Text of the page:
Consumers cut back on private health insurance
By Mike King - November 20, 2012
Government attempts to save money by cutting back rebates on health insurance may have backfired – as we reported might happen.
Last month, the federal government announced that it would strip more than $1 billion in savings from its private health insurance rebate. Today, The Australian reports that a rising number of Australians are scaling back their private health insurance. With premiums set to rise again in April next year, and the 30% health insurance rebate set to narrow, we’ll likely see more Australians scaling back their private health insurance or leaving altogether.
Frequent premium increases and changes to government subsidies and surcharges are adding to the frustration of consumers.
A recent report by a unit set up by the Federal government raised concerns that if Australians increasingly shy away from private health insurance, the public system will come under immense pressure. That echoes the view of Ramsay Health Care (ASX: RHC) boss Chris Rex, who slammed the government over the proposed changes.
For listed private health insurer, NIB Holdings (ASX: NHF), Australians cutting back on private health insurance, or dropping back to the public system are an issue, although the company believes that policy non-renewals will be around 0.6%, and policy downgrades just 2.2% of its policies in place. NIB’s expansion into New Zealand and other markets, should offset most, if not all, of the falls in lost policies.
Healthcare is a substantial cost for governments globally. In many countries at least some support is provided to most areas of healthcare. Sigma Pharmaceuticals (ASX: SIP) and major competitor, Australian Pharmaceutical Industries (ASX: API) benefit from subsidies under the Pharmaceutical benefits Scheme (PBS), but as healthcare costs for the government rise, subsidies to the healthcare sector are prime candidates to be pruned. With the government aiming to save more than $500 million per annum from the PBS, both companies will need to adapt to survive.
The Foolish bottom line
Government support for healthcare tends to go in cycles. When times are tough, the government tends to cut back subsidies, and often a relaxed demeanour when the economy is growing nicely. We’ll likely see the government make health insurance more attractive, if we see consumers leaving health insurance en masse.
If you only invest in one company this year, make it our “Top Stock for 2012-13”. Operating in two hot markets — one set to double by 2012, the other predicted to grow 5x over the next five years — this stock is a solid growth play that also boasts strong recurring revenue, zero debt, and lots of cash. Get its name and full research case in this brand-new FREE report.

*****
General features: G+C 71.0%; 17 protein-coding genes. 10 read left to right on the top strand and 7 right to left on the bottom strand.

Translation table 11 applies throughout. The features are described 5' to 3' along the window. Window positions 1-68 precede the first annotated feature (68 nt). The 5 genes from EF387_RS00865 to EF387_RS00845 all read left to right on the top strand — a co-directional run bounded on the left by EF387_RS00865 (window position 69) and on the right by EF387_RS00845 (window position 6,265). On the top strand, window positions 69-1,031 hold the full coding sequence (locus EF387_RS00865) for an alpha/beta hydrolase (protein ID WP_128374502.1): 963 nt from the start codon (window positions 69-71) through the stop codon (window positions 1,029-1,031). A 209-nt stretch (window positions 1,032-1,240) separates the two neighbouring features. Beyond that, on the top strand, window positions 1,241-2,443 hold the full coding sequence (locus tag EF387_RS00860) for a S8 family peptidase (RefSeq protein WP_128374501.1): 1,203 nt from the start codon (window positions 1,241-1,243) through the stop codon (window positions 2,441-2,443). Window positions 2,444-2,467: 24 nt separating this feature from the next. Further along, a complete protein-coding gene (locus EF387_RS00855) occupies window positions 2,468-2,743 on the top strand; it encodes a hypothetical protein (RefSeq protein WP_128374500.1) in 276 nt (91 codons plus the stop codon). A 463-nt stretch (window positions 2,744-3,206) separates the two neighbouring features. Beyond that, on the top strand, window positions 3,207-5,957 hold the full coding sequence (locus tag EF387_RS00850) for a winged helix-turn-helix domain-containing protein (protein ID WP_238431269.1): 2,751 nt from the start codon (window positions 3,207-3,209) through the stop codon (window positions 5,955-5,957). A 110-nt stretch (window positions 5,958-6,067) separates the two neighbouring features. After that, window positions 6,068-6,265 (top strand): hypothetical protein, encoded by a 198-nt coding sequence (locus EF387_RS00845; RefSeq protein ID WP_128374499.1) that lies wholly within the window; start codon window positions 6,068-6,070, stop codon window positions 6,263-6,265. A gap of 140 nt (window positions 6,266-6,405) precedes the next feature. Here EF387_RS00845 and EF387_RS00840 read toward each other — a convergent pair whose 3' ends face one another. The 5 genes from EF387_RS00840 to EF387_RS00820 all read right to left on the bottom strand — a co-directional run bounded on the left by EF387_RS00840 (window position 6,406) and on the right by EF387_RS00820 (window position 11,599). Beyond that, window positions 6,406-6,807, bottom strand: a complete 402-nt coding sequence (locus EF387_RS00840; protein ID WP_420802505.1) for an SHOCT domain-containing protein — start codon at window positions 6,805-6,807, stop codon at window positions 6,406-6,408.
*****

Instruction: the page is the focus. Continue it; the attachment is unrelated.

- Australia’s ‘Fiscal Cliff’
- Bah Humbug: Scrooge back for Christmas
- Surf’s up again for Billabong
- Qantas flight path questioned
- The death of high interest savings accounts
Motley Fool writer/analyst Mike King doesn’t own shares in any companies mentioned. The Motley Fool’s purpose is to help the world invest, better. Take Stock is The Motley Fool’s free investing newsletter. Packed with stock ideas and investing advice, it is essential reading for anyone looking to build and grow their wealth in the years ahead. Click here now to request your free subscription, whilst it’s still available. This article contains general investment advice only (under AFSL 400691). Authorised by Bruce Jackson.
OUR #1 DIVIDEND PICK FOR 2016...
Forget BHP and Woolworths. This "dirt cheap" company is growing like gangbusters, and trading on a 5.6% dividend yield, FULLY FRANKED (8% gross). With interest rates set to stay at these low levels for years to come, for hungry investors, including SMSFs, this ASX company could be the "holy grail" of dividend plays for 2016.
Government attempts to save money by cutting back rebates on health insurance may have backfired ? as we reported might happen.
Last month, the federal government announced that it would strip more than $1 billion in savings from its private health insurance rebate. Today, The Australian reports that a rising number of Australians are scaling back their private health insurance. With premiums set to rise again in April next year, and the 30% health insurance rebate set to narrow, we?ll likely see more Australians scaling back their private health insurance or leaving altogether.
Frequent premium increases and changes to government…